Rest and Flourishing: ESN Weekly Summer Readings for Faculty (Small Group or Individual)

beach chair photoAre you looking for summer readings for faculty small groups or individual reflection? We have curated 12 weeks of ESN content to help you rest and flourish as a faculty member following Christ in academia. We hope the overarching theme of rest and flourishing helps you thrive this summer. All of the material is drawn from Scholar’s Compass, our ongoing online devotional series for academics. If you’re looking for a shorter series or starting later in the summer, each module can stand on its own, and the length of the last one is customizable. You can bookmark this page to access the whole series, or follow along with us on social media as we share the week’s reading each Monday from June 17 through September 2. We also have graduate school focused summer readings here.

-Hannah Eagleson, Interim Associate Director, ESN

Rest and Flourishing: 12 Weeks of Summer Readings for Christian Faculty Members

Module 1: Flourishing in Transitions (4 weeks)

Whether it’s the yearly transition of starting summer research and travel, the step from one job or career stage to another, or the change involved in starting a new scholarly project or class, most faculty experience transition over the summer. Christian Brady, a scholar of ancient Hebrew and Jewish literature and Dean of the Lewis Honors College at the University of Kentucky, provides reflections for your summer transitions.

Week 1: Reshaped, Reworked, and Redeemed

Week 2: “Where You Go, God Is”

Week 3: Living in Transition

Week 4: Living in the Moment

Module 2: Resting and Celebrating (4 weeks) 

Summer is a full time for most academics, with research and conferences and summer teaching. Join us in reflecting on ways to enrich your academic experience and your broader life, including making space for movement and good food. While this series by Dana Ray was originally written about graduate school, we believe it has much to say to faculty life as well. May it help you to flourish this summer.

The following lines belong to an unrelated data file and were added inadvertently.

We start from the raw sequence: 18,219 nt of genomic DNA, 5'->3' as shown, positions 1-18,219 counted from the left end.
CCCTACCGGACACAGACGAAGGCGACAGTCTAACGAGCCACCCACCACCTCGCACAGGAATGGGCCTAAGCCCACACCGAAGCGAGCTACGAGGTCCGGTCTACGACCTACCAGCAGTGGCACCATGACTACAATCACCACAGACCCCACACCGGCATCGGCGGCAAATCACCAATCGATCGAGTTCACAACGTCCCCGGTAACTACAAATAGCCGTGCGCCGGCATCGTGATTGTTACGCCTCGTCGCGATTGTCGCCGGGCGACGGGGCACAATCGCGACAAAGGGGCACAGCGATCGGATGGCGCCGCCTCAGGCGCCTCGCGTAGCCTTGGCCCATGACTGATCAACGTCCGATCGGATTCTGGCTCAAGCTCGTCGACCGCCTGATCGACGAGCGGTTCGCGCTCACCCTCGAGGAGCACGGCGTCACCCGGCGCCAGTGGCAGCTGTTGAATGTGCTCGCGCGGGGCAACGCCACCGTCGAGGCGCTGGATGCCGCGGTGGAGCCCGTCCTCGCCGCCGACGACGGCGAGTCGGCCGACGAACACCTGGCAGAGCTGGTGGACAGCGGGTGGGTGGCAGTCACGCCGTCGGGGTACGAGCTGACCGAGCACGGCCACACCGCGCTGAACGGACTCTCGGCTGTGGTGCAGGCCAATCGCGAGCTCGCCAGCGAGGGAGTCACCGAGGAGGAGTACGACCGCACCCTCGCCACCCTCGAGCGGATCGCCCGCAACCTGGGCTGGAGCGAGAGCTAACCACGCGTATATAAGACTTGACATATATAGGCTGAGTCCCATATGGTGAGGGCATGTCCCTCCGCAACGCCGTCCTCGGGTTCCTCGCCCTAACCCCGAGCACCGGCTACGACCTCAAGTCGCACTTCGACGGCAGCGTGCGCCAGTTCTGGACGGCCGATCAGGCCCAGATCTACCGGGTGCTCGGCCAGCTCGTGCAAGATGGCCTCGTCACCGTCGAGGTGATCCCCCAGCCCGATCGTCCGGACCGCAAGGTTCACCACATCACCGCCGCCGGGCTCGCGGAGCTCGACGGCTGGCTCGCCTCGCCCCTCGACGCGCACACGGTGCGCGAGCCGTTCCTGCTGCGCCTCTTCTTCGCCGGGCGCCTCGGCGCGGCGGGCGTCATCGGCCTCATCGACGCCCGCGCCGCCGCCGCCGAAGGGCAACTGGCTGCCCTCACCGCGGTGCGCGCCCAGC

Week 1: The Samurai Number

Week 2, Movement and the Graduate Life

Week 3, Feasts and Revelry: Good Food and the Grad Life

Week 4, Sleep and the Graduate Life

Part 3: Finding God in Our Daily Work (4 Weeks, adjustable)

As you enjoy the last month of summer and look toward the semester, we hope these reflections on finding God in the daily work of academia will encourage you. Harvey Mudd professor Dave Vosburg reflects on creativity in his discipline of chemistry, in a way that invites all Christian scholars to ponder where they can reflect God’s creativity in their work. Carmen Acevedo Butcher invites us to cultivate the virtue of humility in the academy. Deryck Chan describes how his academic work in civil engineering provides an analogy that dovetails with his confidence in Scripture, and invites other Christian scholars to look for similar analogies in their work. We conclude with a reflection by Bethany Bear on the scholarly virtues she learns from teaching the Iliad, a meditation that also serves as an invitation to embrace our tasks of research and learning as the fall semester approaches.

Note: We’re proud of our authors at ESN, and we hope you have time to read all of these reflections. If your small group is working with a short summer semester, though, you could customize the length of this module since each reflection in it can stand on its own. 

Week 1, Creativity That Delights 

Week 2: Academics and Humility

Week 3: Words of Authority

Week 4: Learning Scholarly Virtues from the Iliad

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hannaheagleson@gmail.com'

Hannah Eagleson

Hannah Eagleson is Interim Associate Director of InterVarsity’s Emerging Scholars Network (ESN). She launched and still edits ESN's collaboratively written devotional for academics, Scholar's Compass. Hannah also crafts other community-building events and materials for ESN. She holds a PhD in English literature from the University of Delaware, and an MA from St. John's College in Annapolis, MD. she’s working on a novel about a dragon who gave up fending off knights to become a tea importer in eighteenth-century England.

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One Comment

  • kle.seaton@gmail.com'
    keseaton commented on June 17, 2019 Reply

    Thank you Hannah! What a wonderful resource.

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